Tuesday, 26 April 2016

Renaissance or the opposite

Apologizes, the Renaissance game fell through, a bit, sort of, as I forgot the camera,  plus I was still feeling kind of shitty from a cold and I heard lots of mates tell me I look really shitty and I forgot half of the stuff I wanted to implement as a scenario ... that kind of evening, when you feel light years away from any sort of Renascentia ... but still me, Angus, Bill, Bart and Campbell and Donald enjoyed a bit French-Italian War – Pike & Shotte, a bit chaotic in the end, but I think I remember we had fun ...

some pics I stole from Angus and Campbell:

Sunday, 10 April 2016

The Ottonians

Its complicated ... the beginning of the holy roman empire ... a lot is only known by descriptive of "holy" ceremonies where the duke/king/emperor had to confirm his reign via christian ceremonial festivities with the other dukes/leaders. The king and his reign was just the opposite of saecular and was expected to behave like that and to forgive regretful enemies, apart from that, the dukes, just like in any other part of the decomposing Carolingian empire, were constantly plotting against each other. A little less than in France, here the King was also thriving to be Emperor and bound to "disappear" for a couple of years over the alps for Italy – plenty of time to prepare rebellions. And not to forget the Danes, and the Magyars ...

 ....  hmm.

Friday, 1 April 2016

Skagerrak 31st of March 1916

Well, we thought the battle was over, but as the fog lifted in the distance we could see  ... enemy ships. So we left the Admiral floating on the boat in the middle of the North Sea and gave the engines all they could handle – full speed ahead!

Angus invited us to a little Apres-Jutland encounter with his wonderfully painted models with funny black smoke coming out of the tops, what we all hope is wadding, but looks more like his nose hair though.
Campbell and me played the baby-killers, while Bill and Bart were to be leading British ships into the ground (the Baby-starvers). The big fleets were just behind us when we encountered the Tommies floating out of the fog - the fog would hinder our ability to aim at the enemy and pester us along the whole encounter with various density. I presume, Angus gave me the severely beaten Derfflinger, Seydlitz, Moltke and some other "Schrott", probably because the last time I just sunk his pretty Grand fleet in no time. ( http://meneken.blogspot.co.uk/2015/10/1916-pre-skaggerak.html )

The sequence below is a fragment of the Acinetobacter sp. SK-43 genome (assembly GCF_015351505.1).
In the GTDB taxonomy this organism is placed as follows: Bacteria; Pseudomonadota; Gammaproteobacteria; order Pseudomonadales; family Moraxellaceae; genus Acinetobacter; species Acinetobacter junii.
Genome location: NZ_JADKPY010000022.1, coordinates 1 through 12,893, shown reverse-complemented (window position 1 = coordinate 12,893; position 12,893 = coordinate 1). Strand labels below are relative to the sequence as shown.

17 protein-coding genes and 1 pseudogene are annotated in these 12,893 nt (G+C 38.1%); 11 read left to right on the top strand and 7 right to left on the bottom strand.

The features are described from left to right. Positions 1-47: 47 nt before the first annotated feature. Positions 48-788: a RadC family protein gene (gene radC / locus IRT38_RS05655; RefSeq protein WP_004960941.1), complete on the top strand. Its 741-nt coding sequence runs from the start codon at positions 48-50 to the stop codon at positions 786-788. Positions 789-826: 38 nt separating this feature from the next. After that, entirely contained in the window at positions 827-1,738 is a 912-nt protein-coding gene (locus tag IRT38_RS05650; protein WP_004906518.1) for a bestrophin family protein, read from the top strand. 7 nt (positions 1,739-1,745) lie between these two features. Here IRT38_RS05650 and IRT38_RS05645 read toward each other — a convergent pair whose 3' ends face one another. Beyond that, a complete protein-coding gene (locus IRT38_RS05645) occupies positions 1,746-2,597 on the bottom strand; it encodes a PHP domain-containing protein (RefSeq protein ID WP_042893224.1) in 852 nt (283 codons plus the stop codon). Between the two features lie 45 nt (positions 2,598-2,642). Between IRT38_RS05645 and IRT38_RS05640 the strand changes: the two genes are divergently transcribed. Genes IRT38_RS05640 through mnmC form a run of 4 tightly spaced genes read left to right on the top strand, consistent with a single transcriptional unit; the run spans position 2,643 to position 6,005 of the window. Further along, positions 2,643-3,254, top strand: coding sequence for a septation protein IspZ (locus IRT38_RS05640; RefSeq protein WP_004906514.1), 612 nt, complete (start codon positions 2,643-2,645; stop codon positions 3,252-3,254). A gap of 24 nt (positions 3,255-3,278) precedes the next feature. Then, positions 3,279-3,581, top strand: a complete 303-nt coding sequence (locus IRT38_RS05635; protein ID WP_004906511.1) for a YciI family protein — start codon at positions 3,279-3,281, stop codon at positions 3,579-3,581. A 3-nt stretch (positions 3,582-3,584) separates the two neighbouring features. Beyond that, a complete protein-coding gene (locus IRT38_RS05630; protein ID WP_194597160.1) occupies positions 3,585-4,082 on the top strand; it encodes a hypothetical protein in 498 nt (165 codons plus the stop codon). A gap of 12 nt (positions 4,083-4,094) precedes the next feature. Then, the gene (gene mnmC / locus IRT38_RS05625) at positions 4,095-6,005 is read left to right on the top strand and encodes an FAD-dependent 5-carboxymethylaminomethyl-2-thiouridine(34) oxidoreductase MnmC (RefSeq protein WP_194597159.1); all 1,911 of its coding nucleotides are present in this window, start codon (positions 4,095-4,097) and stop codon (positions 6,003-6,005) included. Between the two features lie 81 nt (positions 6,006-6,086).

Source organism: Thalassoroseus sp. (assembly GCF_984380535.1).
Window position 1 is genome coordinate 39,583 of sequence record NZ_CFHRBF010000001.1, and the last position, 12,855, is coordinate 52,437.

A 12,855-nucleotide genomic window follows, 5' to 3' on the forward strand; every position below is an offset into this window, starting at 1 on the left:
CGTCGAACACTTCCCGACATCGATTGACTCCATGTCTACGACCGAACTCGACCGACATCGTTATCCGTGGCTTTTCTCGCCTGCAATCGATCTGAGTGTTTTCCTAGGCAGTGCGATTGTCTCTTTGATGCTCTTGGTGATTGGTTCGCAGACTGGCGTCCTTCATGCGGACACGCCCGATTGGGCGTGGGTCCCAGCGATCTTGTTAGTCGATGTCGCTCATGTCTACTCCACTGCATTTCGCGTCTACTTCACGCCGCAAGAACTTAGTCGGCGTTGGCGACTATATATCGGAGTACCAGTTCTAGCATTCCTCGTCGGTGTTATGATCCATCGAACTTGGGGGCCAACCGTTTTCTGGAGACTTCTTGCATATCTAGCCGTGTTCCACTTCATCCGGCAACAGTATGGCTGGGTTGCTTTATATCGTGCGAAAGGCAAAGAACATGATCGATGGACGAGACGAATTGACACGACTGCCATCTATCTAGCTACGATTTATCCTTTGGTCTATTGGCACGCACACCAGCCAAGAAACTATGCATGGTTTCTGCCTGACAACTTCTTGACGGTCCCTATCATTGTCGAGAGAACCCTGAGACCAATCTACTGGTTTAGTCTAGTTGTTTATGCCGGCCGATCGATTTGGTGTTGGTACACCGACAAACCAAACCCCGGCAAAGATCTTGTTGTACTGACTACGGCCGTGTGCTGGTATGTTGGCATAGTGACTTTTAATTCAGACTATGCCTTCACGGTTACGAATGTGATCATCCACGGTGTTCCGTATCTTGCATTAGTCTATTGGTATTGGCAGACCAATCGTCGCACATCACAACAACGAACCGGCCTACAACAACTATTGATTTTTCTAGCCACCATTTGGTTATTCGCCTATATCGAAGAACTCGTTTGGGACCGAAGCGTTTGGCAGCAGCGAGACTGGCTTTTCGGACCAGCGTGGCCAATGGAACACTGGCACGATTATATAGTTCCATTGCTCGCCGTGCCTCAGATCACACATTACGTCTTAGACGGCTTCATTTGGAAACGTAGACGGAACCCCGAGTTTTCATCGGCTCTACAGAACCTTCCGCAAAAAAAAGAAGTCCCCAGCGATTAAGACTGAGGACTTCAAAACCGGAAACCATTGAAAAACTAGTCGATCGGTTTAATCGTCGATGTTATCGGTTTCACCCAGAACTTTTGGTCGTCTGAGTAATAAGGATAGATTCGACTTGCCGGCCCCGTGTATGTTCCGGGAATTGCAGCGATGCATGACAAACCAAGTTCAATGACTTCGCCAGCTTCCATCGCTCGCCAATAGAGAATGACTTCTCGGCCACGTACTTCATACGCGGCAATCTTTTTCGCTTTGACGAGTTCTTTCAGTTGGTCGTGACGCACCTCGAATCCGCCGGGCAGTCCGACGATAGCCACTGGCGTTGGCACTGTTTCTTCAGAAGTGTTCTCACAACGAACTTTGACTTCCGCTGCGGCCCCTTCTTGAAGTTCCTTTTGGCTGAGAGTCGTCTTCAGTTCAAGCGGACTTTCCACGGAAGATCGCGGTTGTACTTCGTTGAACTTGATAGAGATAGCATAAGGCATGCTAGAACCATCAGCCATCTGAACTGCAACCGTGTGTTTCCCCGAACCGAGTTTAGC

Campbell had the pleasure to lead 6 pre-dreadnaughts against the Royal Navy from the other side of the table, so we could actually catch the fishies with a highly sophisticated pincer movement.

As for the combat: each party was firing "was das Zeug hält", but the German side was, even while limping home and most of the time out of range/visibility, softening up the British steel quite nicely. Higher fire power got out-manoeuvered by what I here and now officially baptise as the "Seltsam-manoeuvre."

But the Grand finale came when Admiral Campbell decided to go in for the kill – he rammed two ships out of their list and then survived to hit one in the turret just to explode phenomenally! I bow my head in awe, he achieved what I could not (even including the Renaissance galley games, ramming enemy ships, the look of the opponents is priceless!)

German Schrott limping home
Nose hair flying in wind 
Performing a part of the Seltsam Manoeuvre

Pretty ship cards
The enemy closes in
Under British fire

The final pincer manoeuvre

Flat ships steaming ahead
Yes, Admiral Campbell is really going to do this! 

The Grand Fleet is too near even for her comfort 
Fortuna smiles with the fortibus! The hero of the day!

Incomprehensibility on the British Admiral side

The second H.M.S. goes down
Sandwiched between our two fleets

The British can only follow me under constant fire ...

... and the Grand finale – fireworks!